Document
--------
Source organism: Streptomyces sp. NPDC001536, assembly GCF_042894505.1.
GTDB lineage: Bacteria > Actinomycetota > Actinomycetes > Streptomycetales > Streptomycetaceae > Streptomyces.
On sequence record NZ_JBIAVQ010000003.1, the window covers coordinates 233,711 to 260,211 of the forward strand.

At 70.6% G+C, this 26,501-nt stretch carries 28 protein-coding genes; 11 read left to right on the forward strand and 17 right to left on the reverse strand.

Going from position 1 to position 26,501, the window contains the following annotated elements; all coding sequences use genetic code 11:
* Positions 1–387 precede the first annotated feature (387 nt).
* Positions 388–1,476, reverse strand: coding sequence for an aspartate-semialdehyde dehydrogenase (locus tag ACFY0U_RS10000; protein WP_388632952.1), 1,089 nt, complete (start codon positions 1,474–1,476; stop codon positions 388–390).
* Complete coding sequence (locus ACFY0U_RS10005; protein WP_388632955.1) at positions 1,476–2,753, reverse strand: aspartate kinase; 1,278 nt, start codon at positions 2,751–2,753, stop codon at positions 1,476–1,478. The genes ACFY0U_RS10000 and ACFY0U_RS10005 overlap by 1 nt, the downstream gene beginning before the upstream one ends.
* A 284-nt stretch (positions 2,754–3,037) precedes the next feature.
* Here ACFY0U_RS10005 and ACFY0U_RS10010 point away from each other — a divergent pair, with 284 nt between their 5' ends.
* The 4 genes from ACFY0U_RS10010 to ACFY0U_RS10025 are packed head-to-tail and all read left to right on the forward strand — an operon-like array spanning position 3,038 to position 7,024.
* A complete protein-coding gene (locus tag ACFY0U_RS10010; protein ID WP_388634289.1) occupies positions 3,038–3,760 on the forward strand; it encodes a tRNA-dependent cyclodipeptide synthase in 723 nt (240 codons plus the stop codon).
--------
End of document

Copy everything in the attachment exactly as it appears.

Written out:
Source organism: Streptomyces sp. NPDC001536, assembly GCF_042894505.1.
GTDB lineage: Bacteria > Actinomycetota > Actinomycetes > Streptomycetales > Streptomycetaceae > Streptomyces.
On sequence record NZ_JBIAVQ010000003.1, the window covers coordinates 233,711 to 260,211 of the forward strand.

At 70.6% G+C, this 26,501-nt stretch carries 28 protein-coding genes; 11 read left to right on the forward strand and 17 right to left on the reverse strand.

Going from position 1 to position 26,501, the window contains the following annotated elements; all coding sequences use genetic code 11:
* Positions 1–387 precede the first annotated feature (387 nt).
* Positions 388–1,476, reverse strand: coding sequence for an aspartate-semialdehyde dehydrogenase (locus tag ACFY0U_RS10000; protein WP_388632952.1), 1,089 nt, complete (start codon positions 1,474–1,476; stop codon positions 388–390).
* Complete coding sequence (locus ACFY0U_RS10005; protein WP_388632955.1) at positions 1,476–2,753, reverse strand: aspartate kinase; 1,278 nt, start codon at positions 2,751–2,753, stop codon at positions 1,476–1,478. The genes ACFY0U_RS10000 and ACFY0U_RS10005 overlap by 1 nt, the downstream gene beginning before the upstream one ends.
* A 284-nt stretch (positions 2,754–3,037) precedes the next feature.
* Here ACFY0U_RS10005 and ACFY0U_RS10010 point away from each other — a divergent pair, with 284 nt between their 5' ends.
* The 4 genes from ACFY0U_RS10010 to ACFY0U_RS10025 are packed head-to-tail and all read left to right on the forward strand — an operon-like array spanning position 3,038 to position 7,024.
* A complete protein-coding gene (locus tag ACFY0U_RS10010; protein ID WP_388634289.1) occupies positions 3,038–3,760 on the forward strand; it encodes a tRNA-dependent cyclodipeptide synthase in 723 nt (240 codons plus the stop codon).